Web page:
By Eva Hagberg
The one-hundred-and-five-story Ryugyong Hotel is hideous, dominating the Pyongyang skyline like some twisted North Korean version of Cinderella's castle. Not that you would be able to tell from the official government photos of the North Korean capital -- the hotel is such an eyesore, the Communist regime routinely covers it up, airbrushing it to make it look like it's open -- or Photoshopping or cropping it out of pictures completely.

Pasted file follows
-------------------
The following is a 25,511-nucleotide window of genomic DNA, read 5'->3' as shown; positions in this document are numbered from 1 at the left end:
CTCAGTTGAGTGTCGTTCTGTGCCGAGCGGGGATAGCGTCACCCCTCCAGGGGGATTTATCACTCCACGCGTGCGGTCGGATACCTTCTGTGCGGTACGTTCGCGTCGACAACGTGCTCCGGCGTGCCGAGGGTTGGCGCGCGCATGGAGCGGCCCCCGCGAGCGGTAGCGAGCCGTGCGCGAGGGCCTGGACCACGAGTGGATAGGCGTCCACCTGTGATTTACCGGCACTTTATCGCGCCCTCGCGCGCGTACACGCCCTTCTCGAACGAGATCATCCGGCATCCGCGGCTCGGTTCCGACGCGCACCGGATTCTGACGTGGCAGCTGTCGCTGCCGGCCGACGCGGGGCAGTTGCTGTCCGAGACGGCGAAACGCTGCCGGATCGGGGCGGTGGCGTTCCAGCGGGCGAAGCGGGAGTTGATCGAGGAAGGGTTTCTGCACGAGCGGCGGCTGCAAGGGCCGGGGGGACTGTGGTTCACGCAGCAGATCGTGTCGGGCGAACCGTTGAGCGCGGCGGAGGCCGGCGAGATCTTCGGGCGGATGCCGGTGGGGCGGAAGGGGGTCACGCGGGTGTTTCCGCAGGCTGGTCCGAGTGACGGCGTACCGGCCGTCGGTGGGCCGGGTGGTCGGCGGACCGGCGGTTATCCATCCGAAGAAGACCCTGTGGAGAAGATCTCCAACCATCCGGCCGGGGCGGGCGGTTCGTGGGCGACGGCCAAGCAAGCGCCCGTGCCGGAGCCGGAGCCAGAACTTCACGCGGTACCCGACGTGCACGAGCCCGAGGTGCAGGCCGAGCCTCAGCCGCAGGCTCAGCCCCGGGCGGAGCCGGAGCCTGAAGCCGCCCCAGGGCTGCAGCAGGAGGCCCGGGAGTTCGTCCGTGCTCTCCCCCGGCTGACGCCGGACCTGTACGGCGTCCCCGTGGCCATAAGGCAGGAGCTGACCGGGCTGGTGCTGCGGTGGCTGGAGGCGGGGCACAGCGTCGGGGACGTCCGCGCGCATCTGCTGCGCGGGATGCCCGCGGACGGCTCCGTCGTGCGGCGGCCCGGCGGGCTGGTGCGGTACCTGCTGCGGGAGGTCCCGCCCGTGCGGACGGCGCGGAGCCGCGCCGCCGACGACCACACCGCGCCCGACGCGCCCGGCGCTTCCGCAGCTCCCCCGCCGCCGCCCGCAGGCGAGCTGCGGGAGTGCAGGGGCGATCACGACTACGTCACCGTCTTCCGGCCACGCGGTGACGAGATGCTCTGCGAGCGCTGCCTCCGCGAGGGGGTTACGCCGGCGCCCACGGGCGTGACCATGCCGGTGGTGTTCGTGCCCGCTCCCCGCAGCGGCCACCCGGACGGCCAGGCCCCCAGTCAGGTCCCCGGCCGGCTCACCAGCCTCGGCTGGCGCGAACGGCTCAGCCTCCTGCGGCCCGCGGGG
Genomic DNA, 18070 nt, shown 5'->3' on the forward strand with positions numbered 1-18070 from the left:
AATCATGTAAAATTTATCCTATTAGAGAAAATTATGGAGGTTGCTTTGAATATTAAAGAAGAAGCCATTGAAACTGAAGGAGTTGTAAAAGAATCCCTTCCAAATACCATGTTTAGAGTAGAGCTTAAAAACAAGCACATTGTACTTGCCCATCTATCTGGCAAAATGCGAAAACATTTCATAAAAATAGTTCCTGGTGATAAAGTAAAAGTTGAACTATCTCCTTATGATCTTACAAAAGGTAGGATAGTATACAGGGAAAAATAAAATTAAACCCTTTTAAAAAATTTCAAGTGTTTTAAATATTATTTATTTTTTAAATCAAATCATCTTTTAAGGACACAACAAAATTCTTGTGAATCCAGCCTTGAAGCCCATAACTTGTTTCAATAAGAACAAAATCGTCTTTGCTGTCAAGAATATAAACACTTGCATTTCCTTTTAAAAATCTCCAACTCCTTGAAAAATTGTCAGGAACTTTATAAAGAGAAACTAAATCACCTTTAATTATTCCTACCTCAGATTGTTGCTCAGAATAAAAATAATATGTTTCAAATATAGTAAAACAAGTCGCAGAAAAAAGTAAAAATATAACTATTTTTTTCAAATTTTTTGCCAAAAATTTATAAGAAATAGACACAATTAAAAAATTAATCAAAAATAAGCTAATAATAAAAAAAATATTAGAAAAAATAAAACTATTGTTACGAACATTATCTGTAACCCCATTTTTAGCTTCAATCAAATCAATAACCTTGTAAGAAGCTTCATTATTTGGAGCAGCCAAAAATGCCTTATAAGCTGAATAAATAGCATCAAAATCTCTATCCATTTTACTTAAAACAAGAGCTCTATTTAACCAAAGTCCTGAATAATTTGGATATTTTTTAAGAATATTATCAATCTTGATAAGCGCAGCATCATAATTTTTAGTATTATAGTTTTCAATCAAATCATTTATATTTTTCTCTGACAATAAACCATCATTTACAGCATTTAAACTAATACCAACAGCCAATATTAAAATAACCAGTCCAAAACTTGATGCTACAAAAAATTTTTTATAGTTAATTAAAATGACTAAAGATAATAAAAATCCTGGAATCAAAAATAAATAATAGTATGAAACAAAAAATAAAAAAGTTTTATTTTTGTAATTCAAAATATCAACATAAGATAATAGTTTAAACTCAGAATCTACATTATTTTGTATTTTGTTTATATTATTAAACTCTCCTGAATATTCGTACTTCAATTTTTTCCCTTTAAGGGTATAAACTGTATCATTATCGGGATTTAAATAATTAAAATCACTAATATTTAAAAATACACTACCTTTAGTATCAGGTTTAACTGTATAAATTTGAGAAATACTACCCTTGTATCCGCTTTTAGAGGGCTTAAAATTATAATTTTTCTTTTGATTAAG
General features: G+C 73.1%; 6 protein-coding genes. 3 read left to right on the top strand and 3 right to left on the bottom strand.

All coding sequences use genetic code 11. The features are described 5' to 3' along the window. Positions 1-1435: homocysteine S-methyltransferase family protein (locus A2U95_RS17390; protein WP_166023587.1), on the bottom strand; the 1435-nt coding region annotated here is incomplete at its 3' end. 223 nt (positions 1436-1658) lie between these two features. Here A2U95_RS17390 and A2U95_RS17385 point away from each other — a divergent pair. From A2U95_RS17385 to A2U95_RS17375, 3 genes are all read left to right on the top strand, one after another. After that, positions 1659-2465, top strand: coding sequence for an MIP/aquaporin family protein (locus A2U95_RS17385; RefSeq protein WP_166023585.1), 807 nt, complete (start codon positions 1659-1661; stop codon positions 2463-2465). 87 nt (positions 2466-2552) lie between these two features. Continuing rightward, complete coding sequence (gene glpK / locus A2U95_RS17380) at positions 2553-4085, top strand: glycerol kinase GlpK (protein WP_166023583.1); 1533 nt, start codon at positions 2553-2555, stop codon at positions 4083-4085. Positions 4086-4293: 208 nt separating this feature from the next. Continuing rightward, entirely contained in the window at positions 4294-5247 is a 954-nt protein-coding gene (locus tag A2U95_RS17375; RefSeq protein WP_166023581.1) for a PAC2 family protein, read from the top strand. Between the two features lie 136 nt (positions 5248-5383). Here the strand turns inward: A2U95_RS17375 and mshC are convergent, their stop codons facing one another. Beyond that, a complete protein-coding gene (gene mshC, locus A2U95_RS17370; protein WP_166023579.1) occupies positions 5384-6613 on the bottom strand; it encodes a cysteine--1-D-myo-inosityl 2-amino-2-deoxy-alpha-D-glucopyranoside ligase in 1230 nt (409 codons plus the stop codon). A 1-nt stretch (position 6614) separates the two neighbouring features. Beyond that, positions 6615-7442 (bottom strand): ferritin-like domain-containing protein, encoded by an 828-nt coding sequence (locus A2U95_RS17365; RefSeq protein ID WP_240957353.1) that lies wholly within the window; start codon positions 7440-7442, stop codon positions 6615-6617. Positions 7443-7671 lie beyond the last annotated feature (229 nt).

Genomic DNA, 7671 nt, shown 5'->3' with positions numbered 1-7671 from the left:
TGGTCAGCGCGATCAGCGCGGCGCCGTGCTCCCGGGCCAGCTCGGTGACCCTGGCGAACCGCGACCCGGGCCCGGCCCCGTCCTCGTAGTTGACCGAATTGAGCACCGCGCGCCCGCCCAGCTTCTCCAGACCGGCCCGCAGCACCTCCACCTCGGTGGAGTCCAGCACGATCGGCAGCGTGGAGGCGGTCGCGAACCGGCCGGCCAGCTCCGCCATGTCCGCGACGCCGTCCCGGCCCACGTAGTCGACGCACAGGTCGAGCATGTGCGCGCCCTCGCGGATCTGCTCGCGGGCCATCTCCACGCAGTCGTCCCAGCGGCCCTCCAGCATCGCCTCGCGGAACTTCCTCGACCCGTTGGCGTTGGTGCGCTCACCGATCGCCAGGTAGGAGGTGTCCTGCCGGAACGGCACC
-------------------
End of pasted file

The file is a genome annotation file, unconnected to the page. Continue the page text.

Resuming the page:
Even by Communist standards, the 3,000-room hotel is hideously ugly, a series of three gray 328-foot long concrete wings shaped into a steep pyramid. With 75 degree sides that rise to an apex of 1,083 feet, the Hotel of Doom (also known as the Phantom Hotel and the Phantom Pyramid) isn't the just the worst designed building in the world -- it's the worst-built building, too. In 1987, Baikdoosan Architects and Engineers put its first shovel into the ground and more than twenty years later, after North Korea poured more than two percent of its gross domestic product to building this monster, the hotel remains unoccupied, unopened, and unfinished.
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